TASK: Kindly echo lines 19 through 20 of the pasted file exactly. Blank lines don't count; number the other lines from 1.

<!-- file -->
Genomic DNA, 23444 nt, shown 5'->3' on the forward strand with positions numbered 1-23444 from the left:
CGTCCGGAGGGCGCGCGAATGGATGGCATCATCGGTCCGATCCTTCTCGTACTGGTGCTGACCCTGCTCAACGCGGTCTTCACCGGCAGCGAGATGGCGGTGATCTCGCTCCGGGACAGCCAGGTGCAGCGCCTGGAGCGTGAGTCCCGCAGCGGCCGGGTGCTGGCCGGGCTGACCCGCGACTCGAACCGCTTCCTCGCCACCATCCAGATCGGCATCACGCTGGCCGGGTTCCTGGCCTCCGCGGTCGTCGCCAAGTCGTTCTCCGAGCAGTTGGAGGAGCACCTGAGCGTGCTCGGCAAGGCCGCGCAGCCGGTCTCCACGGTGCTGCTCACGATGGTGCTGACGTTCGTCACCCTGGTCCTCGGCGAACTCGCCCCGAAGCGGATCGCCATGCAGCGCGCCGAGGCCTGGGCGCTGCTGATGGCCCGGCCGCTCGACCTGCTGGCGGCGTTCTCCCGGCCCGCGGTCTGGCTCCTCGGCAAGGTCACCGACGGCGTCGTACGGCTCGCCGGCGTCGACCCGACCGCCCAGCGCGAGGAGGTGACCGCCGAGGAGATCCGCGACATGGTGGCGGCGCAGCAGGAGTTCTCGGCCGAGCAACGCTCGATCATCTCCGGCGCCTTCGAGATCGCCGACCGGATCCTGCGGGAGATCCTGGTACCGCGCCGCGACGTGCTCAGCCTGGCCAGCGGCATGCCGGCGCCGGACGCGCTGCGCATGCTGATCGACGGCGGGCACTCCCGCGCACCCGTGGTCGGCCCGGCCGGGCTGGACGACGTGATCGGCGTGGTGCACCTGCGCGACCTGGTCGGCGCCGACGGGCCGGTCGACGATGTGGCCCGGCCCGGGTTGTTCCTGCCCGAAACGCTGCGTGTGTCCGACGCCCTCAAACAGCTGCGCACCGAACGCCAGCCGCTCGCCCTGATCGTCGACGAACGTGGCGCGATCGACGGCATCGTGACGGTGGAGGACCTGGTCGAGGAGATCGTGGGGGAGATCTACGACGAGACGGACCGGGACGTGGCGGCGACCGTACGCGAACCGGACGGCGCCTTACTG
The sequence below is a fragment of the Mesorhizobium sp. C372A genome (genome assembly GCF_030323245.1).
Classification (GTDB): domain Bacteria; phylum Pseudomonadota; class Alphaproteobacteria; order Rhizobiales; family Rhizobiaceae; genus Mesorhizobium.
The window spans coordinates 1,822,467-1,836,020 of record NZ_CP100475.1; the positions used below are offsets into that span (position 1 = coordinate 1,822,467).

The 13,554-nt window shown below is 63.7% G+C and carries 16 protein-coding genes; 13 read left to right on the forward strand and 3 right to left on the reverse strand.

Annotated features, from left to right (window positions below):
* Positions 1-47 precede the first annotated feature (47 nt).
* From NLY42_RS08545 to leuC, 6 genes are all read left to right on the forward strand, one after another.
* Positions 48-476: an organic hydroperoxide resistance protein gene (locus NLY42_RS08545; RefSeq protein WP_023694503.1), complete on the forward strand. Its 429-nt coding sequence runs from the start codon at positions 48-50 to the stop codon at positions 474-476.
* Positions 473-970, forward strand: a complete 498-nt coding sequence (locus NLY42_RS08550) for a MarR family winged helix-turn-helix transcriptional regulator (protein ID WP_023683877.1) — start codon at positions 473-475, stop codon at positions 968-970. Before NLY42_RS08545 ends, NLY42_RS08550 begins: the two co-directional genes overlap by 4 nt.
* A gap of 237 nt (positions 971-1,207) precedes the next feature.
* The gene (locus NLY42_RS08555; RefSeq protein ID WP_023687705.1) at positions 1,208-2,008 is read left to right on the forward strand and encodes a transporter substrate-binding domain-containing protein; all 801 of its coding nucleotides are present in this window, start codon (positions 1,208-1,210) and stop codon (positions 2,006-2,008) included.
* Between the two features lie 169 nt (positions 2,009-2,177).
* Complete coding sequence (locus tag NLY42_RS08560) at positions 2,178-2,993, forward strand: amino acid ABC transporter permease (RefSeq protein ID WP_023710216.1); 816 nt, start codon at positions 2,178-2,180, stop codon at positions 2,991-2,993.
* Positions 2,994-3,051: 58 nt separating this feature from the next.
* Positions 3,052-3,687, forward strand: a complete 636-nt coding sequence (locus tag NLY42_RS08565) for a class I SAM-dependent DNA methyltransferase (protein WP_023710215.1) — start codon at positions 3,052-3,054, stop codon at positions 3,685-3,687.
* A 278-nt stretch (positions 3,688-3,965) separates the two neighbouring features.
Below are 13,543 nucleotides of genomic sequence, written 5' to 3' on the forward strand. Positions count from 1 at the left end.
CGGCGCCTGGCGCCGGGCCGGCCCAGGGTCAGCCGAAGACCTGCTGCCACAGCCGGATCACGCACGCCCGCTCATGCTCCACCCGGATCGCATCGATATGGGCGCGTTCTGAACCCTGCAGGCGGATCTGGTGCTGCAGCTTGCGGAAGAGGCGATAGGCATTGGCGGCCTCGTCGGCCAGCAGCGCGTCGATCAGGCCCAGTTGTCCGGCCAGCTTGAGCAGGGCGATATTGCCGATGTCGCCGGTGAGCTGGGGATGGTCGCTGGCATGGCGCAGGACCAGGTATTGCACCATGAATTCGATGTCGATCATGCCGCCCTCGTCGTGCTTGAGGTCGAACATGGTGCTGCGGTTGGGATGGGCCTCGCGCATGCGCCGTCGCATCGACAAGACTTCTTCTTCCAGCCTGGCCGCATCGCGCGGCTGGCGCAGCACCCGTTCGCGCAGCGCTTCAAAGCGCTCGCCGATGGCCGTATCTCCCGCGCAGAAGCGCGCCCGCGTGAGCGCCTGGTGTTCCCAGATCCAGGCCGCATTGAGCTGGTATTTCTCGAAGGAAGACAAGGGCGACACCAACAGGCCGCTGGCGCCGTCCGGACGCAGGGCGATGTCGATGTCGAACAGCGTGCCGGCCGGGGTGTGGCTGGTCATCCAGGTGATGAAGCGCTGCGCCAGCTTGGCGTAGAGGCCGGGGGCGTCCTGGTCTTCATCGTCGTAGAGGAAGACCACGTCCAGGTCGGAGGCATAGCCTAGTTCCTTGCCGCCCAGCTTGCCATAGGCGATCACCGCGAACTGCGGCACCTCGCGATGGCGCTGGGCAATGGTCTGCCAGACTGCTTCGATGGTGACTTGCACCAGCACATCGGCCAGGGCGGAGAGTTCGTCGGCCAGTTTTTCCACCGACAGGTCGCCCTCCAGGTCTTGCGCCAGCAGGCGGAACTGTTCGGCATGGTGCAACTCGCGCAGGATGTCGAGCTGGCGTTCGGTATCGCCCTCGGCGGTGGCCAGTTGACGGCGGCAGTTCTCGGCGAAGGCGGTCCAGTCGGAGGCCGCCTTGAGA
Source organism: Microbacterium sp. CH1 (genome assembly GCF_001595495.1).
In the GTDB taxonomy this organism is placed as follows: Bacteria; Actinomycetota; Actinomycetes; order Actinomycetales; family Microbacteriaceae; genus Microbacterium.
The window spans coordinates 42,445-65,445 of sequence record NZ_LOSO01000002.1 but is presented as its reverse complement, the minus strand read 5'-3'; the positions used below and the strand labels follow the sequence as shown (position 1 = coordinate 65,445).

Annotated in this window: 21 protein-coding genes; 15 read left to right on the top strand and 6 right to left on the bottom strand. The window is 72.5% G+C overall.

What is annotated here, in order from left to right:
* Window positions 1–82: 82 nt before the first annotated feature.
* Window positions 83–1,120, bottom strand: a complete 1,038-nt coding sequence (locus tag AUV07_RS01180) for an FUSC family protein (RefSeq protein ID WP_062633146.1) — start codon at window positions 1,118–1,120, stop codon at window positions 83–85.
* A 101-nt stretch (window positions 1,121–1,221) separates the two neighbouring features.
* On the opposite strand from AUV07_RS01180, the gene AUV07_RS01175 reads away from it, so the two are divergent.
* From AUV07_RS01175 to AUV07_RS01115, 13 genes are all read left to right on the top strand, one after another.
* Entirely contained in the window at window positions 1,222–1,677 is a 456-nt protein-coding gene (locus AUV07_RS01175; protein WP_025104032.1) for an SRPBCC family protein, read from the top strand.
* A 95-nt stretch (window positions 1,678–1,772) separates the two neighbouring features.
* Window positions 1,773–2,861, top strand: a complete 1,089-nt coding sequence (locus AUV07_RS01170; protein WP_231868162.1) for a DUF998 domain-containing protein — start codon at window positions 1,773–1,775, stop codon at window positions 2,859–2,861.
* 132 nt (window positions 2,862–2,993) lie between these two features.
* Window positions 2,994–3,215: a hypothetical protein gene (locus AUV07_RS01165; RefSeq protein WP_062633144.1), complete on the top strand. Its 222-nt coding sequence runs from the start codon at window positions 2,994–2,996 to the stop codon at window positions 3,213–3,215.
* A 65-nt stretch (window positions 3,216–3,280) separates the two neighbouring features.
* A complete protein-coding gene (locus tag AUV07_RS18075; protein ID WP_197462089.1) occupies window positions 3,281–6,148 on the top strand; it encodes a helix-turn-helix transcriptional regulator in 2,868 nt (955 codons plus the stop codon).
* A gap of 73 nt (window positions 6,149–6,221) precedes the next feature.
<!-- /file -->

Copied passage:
Below are 13,543 nucleotides of genomic sequence, written 5' to 3' on the forward strand. Positions count from 1 at the left end.
CGGCGCCTGGCGCCGGGCCGGCCCAGGGTCAGCCGAAGACCTGCTGCCACAGCCGGATCACGCACGCCCGCTCATGCTCCACCCGGATCGCATCGATATGGGCGCGTTCTGAACCCTGCAGGCGGATCTGGTGCTGCAGCTTGCGGAAGAGGCGATAGGCATTGGCGGCCTCGTCGGCCAGCAGCGCGTCGATCAGGCCCAGTTGTCCGGCCAGCTTGAGCAGGGCGATATTGCCGATGTCGCCGGTGAGCTGGGGATGGTCGCTGGCATGGCGCAGGACCAGGTATTGCACCATGAATTCGATGTCGATCATGCCGCCCTCGTCGTGCTTGAGGTCGAACATGGTGCTGCGGTTGGGATGGGCCTCGCGCATGCGCCGTCGCATCGACAAGACTTCTTCTTCCAGCCTGGCCGCATCGCGCGGCTGGCGCAGCACCCGTTCGCGCAGCGCTTCAAAGCGCTCGCCGATGGCCGTATCTCCCGCGCAGAAGCGCGCCCGCGTGAGCGCCTGGTGTTCCCAGATCCAGGCCGCATTGAGCTGGTATTTCTCGAAGGAAGACAAGGGCGACACCAACAGGCCGCTGGCGCCGTCCGGACGCAGGGCGATGTCGATGTCGAACAGCGTGCCGGCCGGGGTGTGGCTGGTCATCCAGGTGATGAAGCGCTGCGCCAGCTTGGCGTAGAGGCCGGGGGCGTCCTGGTCTTCATCGTCGTAGAGGAAGACCACGTCCAGGTCGGAGGCATAGCCTAGTTCCTTGCCGCCCAGCTTGCCATAGGCGATCACCGCGAACTGCGGCACCTCGCGATGGCGCTGGGCAATGGTCTGCCAGACTGCTTCGATGGTGACTTGCACCAGCACATCGGCCAGGGCGGAGAGTTCGTCGGCCAGTTTTTCCACCGACAGGTCGCCCTCCAGGTCTTGCGCCAGCAGGCGGAACTGTTCGGCATGGTGCAACTCGCGCAGGATGTCGAGCTGGCGTTCGGTATCGCCCTCGGCGGTGGCCAGTTGACGGCGGCAGTTCTCGGCGAAGGCGGTCCAGTCGGAGGCCGCCTTGAGA